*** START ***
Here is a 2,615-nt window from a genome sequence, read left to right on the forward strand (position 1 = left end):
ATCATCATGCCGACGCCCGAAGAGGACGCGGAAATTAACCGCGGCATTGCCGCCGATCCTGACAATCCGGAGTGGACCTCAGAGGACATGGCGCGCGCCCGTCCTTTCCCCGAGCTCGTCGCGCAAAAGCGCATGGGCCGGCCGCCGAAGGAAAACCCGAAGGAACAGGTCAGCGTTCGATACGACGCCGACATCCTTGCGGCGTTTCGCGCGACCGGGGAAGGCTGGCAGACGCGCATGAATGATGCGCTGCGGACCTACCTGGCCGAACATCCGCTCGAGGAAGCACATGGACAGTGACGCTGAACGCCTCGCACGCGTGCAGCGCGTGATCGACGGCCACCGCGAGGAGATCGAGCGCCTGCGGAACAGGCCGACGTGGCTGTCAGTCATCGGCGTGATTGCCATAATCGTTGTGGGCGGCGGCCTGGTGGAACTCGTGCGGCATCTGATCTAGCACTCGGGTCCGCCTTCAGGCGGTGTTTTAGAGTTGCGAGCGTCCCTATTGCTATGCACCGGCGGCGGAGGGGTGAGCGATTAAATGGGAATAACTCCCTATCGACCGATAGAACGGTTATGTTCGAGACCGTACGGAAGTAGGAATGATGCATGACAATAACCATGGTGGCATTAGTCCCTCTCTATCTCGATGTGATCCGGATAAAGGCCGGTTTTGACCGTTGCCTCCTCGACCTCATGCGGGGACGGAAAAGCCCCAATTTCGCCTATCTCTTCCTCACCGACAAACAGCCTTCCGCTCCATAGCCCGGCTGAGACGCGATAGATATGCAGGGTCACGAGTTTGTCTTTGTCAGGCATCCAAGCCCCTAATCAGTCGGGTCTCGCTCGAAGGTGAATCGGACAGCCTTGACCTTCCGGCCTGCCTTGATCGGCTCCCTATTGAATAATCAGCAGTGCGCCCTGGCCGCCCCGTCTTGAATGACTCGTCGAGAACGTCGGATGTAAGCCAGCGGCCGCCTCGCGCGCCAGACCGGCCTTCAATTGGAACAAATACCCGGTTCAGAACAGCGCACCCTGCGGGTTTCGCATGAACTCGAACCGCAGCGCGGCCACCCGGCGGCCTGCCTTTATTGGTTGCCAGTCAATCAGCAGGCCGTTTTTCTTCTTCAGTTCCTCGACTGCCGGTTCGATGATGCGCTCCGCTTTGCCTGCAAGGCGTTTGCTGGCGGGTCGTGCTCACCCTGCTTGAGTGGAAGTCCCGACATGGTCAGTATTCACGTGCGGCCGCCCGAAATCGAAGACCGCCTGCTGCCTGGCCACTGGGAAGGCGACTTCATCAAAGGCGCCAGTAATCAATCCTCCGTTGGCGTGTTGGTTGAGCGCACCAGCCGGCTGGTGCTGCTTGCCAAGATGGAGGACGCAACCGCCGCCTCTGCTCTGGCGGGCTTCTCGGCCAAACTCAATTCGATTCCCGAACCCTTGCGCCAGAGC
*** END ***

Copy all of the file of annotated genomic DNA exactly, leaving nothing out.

Here is a 2,615-nt window from a genome sequence, read left to right on the forward strand (position 1 = left end):
ATCATCATGCCGACGCCCGAAGAGGACGCGGAAATTAACCGCGGCATTGCCGCCGATCCTGACAATCCGGAGTGGACCTCAGAGGACATGGCGCGCGCCCGTCCTTTCCCCGAGCTCGTCGCGCAAAAGCGCATGGGCCGGCCGCCGAAGGAAAACCCGAAGGAACAGGTCAGCGTTCGATACGACGCCGACATCCTTGCGGCGTTTCGCGCGACCGGGGAAGGCTGGCAGACGCGCATGAATGATGCGCTGCGGACCTACCTGGCCGAACATCCGCTCGAGGAAGCACATGGACAGTGACGCTGAACGCCTCGCACGCGTGCAGCGCGTGATCGACGGCCACCGCGAGGAGATCGAGCGCCTGCGGAACAGGCCGACGTGGCTGTCAGTCATCGGCGTGATTGCCATAATCGTTGTGGGCGGCGGCCTGGTGGAACTCGTGCGGCATCTGATCTAGCACTCGGGTCCGCCTTCAGGCGGTGTTTTAGAGTTGCGAGCGTCCCTATTGCTATGCACCGGCGGCGGAGGGGTGAGCGATTAAATGGGAATAACTCCCTATCGACCGATAGAACGGTTATGTTCGAGACCGTACGGAAGTAGGAATGATGCATGACAATAACCATGGTGGCATTAGTCCCTCTCTATCTCGATGTGATCCGGATAAAGGCCGGTTTTGACCGTTGCCTCCTCGACCTCATGCGGGGACGGAAAAGCCCCAATTTCGCCTATCTCTTCCTCACCGACAAACAGCCTTCCGCTCCATAGCCCGGCTGAGACGCGATAGATATGCAGGGTCACGAGTTTGTCTTTGTCAGGCATCCAAGCCCCTAATCAGTCGGGTCTCGCTCGAAGGTGAATCGGACAGCCTTGACCTTCCGGCCTGCCTTGATCGGCTCCCTATTGAATAATCAGCAGTGCGCCCTGGCCGCCCCGTCTTGAATGACTCGTCGAGAACGTCGGATGTAAGCCAGCGGCCGCCTCGCGCGCCAGACCGGCCTTCAATTGGAACAAATACCCGGTTCAGAACAGCGCACCCTGCGGGTTTCGCATGAACTCGAACCGCAGCGCGGCCACCCGGCGGCCTGCCTTTATTGGTTGCCAGTCAATCAGCAGGCCGTTTTTCTTCTTCAGTTCCTCGACTGCCGGTTCGATGATGCGCTCCGCTTTGCCTGCAAGGCGTTTGCTGGCGGGTCGTGCTCACCCTGCTTGAGTGGAAGTCCCGACATGGTCAGTATTCACGTGCGGCCGCCCGAAATCGAAGACCGCCTGCTGCCTGGCCACTGGGAAGGCGACTTCATCAAAGGCGCCAGTAATCAATCCTCCGTTGGCGTGTTGGTTGAGCGCACCAGCCGGCTGGTGCTGCTTGCCAAGATGGAGGACGCAACCGCCGCCTCTGCTCTGGCGGGCTTCTCGGCCAAACTCAATTCGATTCCCGAACCCTTGCGCCAGAGC